The present invention can best be understood by reference to the drawings. FIG. 1 illustrates a side view of an ultrasonic system 8 comprising a rotating anvil roll 10 which rotates about a central axis 9. As the anvil roll rotates, it receives a first base web 12 carried by a first turning roll 14, and a second web 18 carried by a second turning roll 16. Second web 18 is received on the outer surface of the first web 12, the first web 12 being supported by the rotating anvil roll 10. The first and second webs 12, 18 are juxtaposed in surface-to-surface relationship with each other at turning roll 16 to form a workpiece 20 on the rotating anvil roll 10. The rotary ultrasonic horn 22 and rotating anvil roll 10 are positioned in close relationship to each other and define a nip 24 or small gap therebetween. As the rotating anvil roll 10 continues to rotate, the workpiece 20 passes through nip 24. After passing between the anvil roll 10 and the ultrasonic horn 22 at nip 24, the workpiece 20 leaves anvil roll 10, passing around turning roll 26, and moves away from the workstation shown in FIG. 1, e.g. for further processing, or for packaging as a finished product.

The first web 12 and the second web 18 can each comprise one or a plurality of flexible layers of material such as films, laminates, or fibrous webs. The first and second webs 12, 18 preferably comprise nonwoven and otherwise compatible thermoplastic materials which can be bonded to each other using ultrasonic energy. The term "compatible" defines materials, such as two layers of polypropylene or two layers of polyethylene which can be bonded to each other. Alternatively, the first and second webs 12, 18 may comprise noncompatible materials. Typically, both of the first and second webs 12, 18 comprise multiple layers, with each web 12, 18 having a thickness of from about 0.001 inch to about 0.125 inch. While only-two layers of material are shown forming workpiece 20, webs 12, 18 can, in combination, include up to at least six layers of material, and sometimes more layers of material.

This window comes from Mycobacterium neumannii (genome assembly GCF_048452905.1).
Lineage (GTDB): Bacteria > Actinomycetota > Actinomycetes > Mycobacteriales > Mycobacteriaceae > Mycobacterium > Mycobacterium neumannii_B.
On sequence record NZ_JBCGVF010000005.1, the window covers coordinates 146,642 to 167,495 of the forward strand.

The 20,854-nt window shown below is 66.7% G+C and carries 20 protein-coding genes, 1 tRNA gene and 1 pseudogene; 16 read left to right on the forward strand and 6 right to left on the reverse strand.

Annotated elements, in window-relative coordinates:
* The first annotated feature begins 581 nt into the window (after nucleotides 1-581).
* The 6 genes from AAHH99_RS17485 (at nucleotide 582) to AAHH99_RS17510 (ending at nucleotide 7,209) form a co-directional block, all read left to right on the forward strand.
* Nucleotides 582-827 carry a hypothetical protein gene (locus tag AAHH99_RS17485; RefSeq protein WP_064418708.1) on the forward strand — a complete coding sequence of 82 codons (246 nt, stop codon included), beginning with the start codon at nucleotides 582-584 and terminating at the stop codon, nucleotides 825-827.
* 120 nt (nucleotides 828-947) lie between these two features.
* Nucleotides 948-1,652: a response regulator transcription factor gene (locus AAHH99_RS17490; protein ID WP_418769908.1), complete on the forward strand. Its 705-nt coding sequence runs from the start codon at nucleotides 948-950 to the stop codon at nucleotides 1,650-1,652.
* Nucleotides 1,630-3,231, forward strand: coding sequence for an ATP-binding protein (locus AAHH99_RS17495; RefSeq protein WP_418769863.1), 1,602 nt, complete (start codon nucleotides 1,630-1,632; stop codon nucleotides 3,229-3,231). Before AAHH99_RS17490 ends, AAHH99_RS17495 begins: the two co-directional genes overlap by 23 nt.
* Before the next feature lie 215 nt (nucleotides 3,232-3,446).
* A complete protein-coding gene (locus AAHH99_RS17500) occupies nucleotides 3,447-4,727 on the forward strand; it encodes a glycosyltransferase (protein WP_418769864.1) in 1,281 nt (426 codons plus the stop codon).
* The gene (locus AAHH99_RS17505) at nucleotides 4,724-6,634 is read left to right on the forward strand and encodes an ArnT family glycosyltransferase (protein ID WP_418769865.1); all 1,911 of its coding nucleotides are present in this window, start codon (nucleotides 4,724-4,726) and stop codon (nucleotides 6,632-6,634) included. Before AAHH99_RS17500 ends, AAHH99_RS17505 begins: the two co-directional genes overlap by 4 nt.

A suitable ultrasonic horn 22 is a rotary ultrasonic horn such as that taught in U.S. Pat. No. 5,110,403 to Ehlert, which may be modified with lands and other surface characteristics as discussed hereinafter. U.S. Pat. No. 5,110,403 is hereby incorporated by reference for its teaching of the general structure and general use of such a rotary ultrasonic horn 22. Alternatively, the ultrasonic horn 22 may be a stationary ultrasonic horn as are well known to those skilled in the art. If the ultrasonic horn 22 is a rotary horn, the ultrasonic horn 22 can have a diameter of about 3 inches to about 7 inches and a thickness of about 1 inch to about 4 inches. The preferred diameter for the ultrasonic horn is about 6 inches and the preferred thickness is about 2 inches.

Suitable generators (not shown) to power the ultrasonic horn 22 are available from, for example, Branson Sonic Power Company, Danbury, Conn. and others. The ultrasonic horn 22 includes an outer radial surface around the circumference thereof. While a rotary ultrasonic horn 22 is preferred, the invention also contemplates a nonrotary (e.g. plunge-type) ultrasonic horn as disclosed in the Background of U.S. Pat. No. 5,110,403.